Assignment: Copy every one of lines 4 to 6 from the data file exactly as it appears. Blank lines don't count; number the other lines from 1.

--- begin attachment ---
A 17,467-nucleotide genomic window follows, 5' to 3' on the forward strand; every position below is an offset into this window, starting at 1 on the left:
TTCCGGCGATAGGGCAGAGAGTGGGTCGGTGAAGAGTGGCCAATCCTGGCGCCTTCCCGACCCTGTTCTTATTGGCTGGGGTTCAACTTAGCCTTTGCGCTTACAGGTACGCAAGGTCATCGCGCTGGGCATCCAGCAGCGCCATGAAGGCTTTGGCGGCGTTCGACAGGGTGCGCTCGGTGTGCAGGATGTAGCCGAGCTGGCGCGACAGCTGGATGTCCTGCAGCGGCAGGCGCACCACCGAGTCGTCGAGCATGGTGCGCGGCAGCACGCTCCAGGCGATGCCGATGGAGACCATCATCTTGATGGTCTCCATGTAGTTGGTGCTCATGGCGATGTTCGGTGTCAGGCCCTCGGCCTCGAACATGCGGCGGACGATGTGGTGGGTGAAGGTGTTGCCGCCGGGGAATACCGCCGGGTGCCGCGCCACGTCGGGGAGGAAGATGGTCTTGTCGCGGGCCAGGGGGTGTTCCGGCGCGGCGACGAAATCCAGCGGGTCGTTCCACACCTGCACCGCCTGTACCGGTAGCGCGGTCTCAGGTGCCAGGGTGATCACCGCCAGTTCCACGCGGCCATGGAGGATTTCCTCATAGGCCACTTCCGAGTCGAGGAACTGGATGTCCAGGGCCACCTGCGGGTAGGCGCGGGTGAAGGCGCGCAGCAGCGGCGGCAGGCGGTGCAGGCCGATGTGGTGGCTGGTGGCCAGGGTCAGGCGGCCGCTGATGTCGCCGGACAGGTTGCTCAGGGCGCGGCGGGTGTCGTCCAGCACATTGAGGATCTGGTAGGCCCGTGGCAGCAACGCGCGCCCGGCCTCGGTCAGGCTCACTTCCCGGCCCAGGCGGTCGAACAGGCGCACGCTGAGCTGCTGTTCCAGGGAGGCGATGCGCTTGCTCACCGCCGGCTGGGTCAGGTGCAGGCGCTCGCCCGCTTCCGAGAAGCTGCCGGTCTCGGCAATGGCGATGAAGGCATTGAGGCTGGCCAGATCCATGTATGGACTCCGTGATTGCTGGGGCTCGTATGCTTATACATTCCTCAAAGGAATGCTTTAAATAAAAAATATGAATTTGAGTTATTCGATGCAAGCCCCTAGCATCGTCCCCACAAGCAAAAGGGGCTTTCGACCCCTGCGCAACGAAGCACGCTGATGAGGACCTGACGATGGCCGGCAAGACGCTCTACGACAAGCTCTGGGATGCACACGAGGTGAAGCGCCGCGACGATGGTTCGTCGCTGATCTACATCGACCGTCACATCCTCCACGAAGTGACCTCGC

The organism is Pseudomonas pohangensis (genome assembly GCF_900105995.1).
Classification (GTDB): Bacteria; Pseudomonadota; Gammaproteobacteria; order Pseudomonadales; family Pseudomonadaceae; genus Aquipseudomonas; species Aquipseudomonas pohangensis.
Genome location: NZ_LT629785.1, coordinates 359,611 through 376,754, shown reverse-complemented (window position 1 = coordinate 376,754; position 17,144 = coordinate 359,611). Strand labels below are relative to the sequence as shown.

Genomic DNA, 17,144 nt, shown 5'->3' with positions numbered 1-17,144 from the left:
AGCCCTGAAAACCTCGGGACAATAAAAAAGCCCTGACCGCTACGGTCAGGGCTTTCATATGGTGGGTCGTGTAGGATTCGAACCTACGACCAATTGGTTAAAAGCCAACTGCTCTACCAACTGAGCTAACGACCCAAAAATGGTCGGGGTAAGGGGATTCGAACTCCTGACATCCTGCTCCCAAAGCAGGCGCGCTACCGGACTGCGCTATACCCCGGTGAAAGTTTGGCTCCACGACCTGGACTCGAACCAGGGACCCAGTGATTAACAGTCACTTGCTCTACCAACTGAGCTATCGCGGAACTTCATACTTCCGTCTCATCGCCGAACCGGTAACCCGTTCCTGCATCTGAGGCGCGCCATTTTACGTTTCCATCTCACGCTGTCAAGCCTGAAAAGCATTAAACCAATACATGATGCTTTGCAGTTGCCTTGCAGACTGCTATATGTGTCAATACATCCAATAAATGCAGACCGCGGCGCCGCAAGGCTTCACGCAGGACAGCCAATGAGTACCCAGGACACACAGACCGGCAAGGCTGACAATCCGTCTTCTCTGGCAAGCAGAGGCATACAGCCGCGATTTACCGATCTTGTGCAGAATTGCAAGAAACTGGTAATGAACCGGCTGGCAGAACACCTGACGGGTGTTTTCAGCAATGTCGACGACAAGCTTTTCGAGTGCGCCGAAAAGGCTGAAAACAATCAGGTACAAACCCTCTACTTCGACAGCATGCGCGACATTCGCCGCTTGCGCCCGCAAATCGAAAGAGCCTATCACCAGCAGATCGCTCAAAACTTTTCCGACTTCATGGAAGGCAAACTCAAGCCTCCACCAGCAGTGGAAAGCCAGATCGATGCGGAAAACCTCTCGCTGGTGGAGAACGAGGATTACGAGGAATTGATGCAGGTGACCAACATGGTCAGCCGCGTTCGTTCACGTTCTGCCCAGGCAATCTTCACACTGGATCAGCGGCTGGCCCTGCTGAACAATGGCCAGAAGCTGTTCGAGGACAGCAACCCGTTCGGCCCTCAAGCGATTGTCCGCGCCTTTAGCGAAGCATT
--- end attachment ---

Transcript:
Classification (GTDB): Bacteria; Pseudomonadota; Gammaproteobacteria; order Pseudomonadales; family Pseudomonadaceae; genus Aquipseudomonas; species Aquipseudomonas pohangensis.
Genome location: NZ_LT629785.1, coordinates 359,611 through 376,754, shown reverse-complemented (window position 1 = coordinate 376,754; position 17,144 = coordinate 359,611). Strand labels below are relative to the sequence as shown.

Genomic DNA, 17,144 nt, shown 5'->3' with positions numbered 1-17,144 from the left: